Over the next twelve months, nearly twenty five hundred former patients contacted Reiner and Simpson wanting to know whether the angiograms and heart surgeries they were put through at RMC were unnecessary. Leyendecker traveled to Redding week in and week out during this period, working closely with Reiner, Simpson and their team of nurses to evaluate the patients' medical records, interview the clients and coordinate with a team of board certified cardiologists and heart surgeons. The medical team assembled by the lawyers was literally a who's who of heart doctors from around the country. Surgeons like Hartzll Shaff of the Mayo Clinic reviewed cases for the lawyers. While Leyendecker was travelling to California, Frankel was busy in Houston reviewing medical records and interacting with cardiologists and surgeons working in Houston's world renown medical center. Their task was simple and straightforward. Answer the question on everyone's mind.
When the dust settled from the reviews and client meetings, the group determined that 450 of the patients that contacted them had been operated on unnecessarily. The inescapable conclusion was devastating to those involved and the attorneys conducted hundreds of one on one meetings to deliver the news to their clients.
With the clients in place, the stage was set for what would become one of the largest medical fraud cases in US history.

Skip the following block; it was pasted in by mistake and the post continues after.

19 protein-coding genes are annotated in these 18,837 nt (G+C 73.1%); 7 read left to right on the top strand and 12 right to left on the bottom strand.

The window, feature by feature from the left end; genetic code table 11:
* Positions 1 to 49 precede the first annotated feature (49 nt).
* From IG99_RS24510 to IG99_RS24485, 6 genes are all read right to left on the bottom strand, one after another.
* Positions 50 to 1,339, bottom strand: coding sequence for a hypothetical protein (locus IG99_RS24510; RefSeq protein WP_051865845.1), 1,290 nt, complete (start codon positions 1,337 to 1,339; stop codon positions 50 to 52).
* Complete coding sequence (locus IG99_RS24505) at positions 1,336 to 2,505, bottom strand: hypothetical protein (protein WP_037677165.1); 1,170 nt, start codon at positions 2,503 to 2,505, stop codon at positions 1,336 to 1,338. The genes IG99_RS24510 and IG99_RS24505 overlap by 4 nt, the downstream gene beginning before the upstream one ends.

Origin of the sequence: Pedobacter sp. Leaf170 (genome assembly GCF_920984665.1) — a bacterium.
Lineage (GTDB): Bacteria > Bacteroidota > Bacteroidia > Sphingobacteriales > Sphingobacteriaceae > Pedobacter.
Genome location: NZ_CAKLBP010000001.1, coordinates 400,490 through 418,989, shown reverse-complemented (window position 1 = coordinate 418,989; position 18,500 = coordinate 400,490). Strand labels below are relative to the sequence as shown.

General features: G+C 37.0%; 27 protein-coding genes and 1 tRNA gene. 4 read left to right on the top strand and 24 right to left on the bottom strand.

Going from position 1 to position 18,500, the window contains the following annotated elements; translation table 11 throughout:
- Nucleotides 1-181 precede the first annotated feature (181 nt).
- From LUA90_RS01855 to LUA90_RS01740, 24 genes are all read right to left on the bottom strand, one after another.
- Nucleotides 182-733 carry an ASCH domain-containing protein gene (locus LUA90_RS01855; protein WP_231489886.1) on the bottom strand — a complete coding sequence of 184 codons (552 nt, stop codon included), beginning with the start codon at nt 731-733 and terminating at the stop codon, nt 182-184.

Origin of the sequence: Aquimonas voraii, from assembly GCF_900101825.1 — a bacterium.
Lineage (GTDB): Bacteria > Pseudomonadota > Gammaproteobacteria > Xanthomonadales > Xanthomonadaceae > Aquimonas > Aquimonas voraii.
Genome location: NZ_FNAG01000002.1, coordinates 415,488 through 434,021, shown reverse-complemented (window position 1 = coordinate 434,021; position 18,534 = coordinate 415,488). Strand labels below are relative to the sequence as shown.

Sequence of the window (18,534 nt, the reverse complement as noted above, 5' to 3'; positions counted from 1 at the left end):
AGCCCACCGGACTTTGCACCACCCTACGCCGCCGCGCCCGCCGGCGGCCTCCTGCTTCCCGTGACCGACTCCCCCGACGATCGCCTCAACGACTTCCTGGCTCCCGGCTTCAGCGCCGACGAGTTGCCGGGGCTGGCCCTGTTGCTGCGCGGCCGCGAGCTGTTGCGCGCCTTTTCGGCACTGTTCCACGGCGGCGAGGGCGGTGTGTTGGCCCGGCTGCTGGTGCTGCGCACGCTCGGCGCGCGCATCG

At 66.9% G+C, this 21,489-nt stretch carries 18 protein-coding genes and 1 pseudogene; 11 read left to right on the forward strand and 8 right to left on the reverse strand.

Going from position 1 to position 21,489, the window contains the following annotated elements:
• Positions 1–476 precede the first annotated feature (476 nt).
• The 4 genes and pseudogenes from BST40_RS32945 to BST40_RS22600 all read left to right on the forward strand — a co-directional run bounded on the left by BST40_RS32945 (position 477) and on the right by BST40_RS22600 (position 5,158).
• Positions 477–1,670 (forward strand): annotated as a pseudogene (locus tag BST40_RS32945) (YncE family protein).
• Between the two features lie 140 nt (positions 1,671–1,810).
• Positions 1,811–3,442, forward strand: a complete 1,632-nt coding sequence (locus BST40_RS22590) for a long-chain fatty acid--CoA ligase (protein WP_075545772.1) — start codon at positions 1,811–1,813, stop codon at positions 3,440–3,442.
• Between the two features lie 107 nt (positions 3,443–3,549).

While the defendants were lining up National blue chip firms like Gibson, Dunn & Crutcher and Latham & Watkins to defend their conduct, Hackerman, who had been coordinating with the other members of the team throughout the review process, spent months drafting a legal complaint that would need to stand up to the onslaught of legal challenges to follow. Its one thing to allege a doctor was negligent, it is quite another to allege that a doctor had essentially been bribed by a health care corporation to operate on people unnecessarily for the sake of profits. The onslaught of legal challenges arrived soon after the complaint was filed. Over the next 18 months, Hackerman, Frankel, Leyendecker, Simpson, Reiner and others conducted dozens of depositions and interviews of witnesses and fought one legal challenge after another in an attempt to prevent Tenet and the doctors from derailing the case. While that group of lawyers was fighting the battle at the courthouse, Moriarty was fighting the battle of public opinion. He formed a relationship with United States Senator Charles Grassley. Grassley launched in investigation of Tenet's practices as Moriarty worked closely with the Senator's staff from behind the scenes.